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Merrily Preston
By Merrily Preston
Posted on Aug 11,2009
Filed Under Personal Development , Opinions,

Photo by John Arundel/Local Kicks<br /> <br />Christine Houghtaling of Local Kicks meets Craig Stammen, pitcher for the Washington Nationals. <br />
Photo by John Arundel/Local Kicks
Christine Houghtaling of Local Kicks meets Craig Stammen, pitcher for the
Washington Nationals.

A happily married male co-worker and avid baseball fan has suggested that he and I, a single female, take in a baseball game.  As nice as this sounds (and I don't think he would "try" anything), I hear warning signs.  He assured me that this is no problem with his wife because she dislikes baseball and told him to go ahead. I am acquainted with her, as she has been to my home on one social occasion and I have been to hers. They have been married 30 years.

Perhaps I am too old-fashioned, but the last thing I need is wagging tongues. This man is a salesman at my company and a lot of fun. Our paths cross no more than every few weeks, when he stops to chat near my very public office.

I should add that the warning signs did not go off until another co-worker told me quite innocently that she overheard him say that if he were single, he would be interested in taking me out. I have absolutely no interest in him romantically. We are good friends.  Shall I call the Mrs. to run it by her so she doesn't think I am trying to steal her husband?  If I accept, should I insist on paying my way? Am I being naive?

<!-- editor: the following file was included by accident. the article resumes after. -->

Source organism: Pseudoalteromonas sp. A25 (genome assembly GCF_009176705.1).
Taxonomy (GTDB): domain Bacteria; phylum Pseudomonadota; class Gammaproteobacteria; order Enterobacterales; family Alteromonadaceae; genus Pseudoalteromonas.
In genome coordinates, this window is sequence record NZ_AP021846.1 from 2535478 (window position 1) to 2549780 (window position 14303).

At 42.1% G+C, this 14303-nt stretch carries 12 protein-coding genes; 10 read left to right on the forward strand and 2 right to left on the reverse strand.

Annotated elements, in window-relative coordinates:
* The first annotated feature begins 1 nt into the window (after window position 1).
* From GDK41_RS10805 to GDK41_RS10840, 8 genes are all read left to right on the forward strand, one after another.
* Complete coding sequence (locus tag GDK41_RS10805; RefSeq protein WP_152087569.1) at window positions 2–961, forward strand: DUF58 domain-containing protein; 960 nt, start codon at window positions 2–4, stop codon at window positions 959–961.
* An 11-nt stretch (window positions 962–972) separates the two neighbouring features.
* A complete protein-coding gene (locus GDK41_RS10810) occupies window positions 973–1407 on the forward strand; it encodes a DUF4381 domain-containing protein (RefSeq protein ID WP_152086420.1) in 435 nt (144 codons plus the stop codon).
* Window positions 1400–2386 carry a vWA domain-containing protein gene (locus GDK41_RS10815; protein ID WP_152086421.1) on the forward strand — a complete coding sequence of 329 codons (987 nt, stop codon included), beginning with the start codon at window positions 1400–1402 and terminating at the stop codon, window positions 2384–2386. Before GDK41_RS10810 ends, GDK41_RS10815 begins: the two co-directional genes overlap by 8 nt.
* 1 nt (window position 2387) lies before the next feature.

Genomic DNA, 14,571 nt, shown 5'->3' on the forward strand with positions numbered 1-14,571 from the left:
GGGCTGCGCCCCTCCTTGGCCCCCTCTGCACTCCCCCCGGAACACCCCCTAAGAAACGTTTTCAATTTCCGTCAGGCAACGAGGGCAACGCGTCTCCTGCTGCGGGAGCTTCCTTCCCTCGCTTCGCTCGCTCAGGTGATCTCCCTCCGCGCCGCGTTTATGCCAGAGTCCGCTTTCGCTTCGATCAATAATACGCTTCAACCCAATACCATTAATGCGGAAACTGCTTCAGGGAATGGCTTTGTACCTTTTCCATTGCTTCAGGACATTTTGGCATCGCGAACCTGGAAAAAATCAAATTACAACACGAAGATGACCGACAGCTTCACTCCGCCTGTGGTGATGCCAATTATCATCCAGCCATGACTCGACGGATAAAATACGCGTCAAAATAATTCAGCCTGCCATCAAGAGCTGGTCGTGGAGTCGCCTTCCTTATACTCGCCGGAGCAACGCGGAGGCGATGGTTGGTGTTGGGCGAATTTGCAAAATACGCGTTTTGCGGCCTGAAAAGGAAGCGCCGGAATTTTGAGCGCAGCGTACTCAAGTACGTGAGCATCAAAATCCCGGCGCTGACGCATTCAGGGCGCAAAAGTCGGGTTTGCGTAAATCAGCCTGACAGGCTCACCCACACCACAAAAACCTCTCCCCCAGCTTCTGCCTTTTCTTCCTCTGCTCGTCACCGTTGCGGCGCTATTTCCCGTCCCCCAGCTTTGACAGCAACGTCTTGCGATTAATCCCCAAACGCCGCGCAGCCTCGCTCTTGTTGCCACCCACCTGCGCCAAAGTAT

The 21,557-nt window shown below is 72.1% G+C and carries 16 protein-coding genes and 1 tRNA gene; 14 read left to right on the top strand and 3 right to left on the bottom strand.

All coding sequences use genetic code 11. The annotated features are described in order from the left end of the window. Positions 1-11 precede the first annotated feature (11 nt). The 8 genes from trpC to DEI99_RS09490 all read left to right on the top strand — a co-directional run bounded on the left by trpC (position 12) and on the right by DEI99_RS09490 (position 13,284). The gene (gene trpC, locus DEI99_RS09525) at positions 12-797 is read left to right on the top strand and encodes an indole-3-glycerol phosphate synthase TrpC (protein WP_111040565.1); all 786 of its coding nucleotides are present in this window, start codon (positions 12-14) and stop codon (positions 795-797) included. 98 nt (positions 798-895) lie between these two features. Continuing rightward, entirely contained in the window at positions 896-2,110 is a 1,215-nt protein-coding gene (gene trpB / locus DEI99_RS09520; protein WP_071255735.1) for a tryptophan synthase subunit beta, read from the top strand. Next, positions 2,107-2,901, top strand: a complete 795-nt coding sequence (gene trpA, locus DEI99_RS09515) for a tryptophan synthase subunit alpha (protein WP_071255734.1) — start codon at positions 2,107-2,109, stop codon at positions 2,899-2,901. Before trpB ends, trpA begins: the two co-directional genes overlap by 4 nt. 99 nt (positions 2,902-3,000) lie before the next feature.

Dear Pandora,

Yes, naïve indeed!  When a wife tells her husband to go ahead to a baseball game without her, she does not mean with another woman.  Do not run this by her.

It’s good that you heard warning signs.  But please listen even more attentively to your own words: “if he were single, ‘try’ anything, wagging tongues, very public office, steal her husband, paying my own way”.  (Why would he pay your way if it were not a date?)

How do these words sound to you?  Is there an element of openness and honesty or an element of hiddenness?  

Your readiness for a relationship muted early warning signs and made this offer sound nice.  But, Dear Pandora, do you want to open this box?  He is a lot of fun and you are friends.  Leave it at that.

Merrily Preston is an Intentional Life Facilitator, who lives in Woodbridge. Her column is exclusive to Local Kicks. Email questions to, or use online form at

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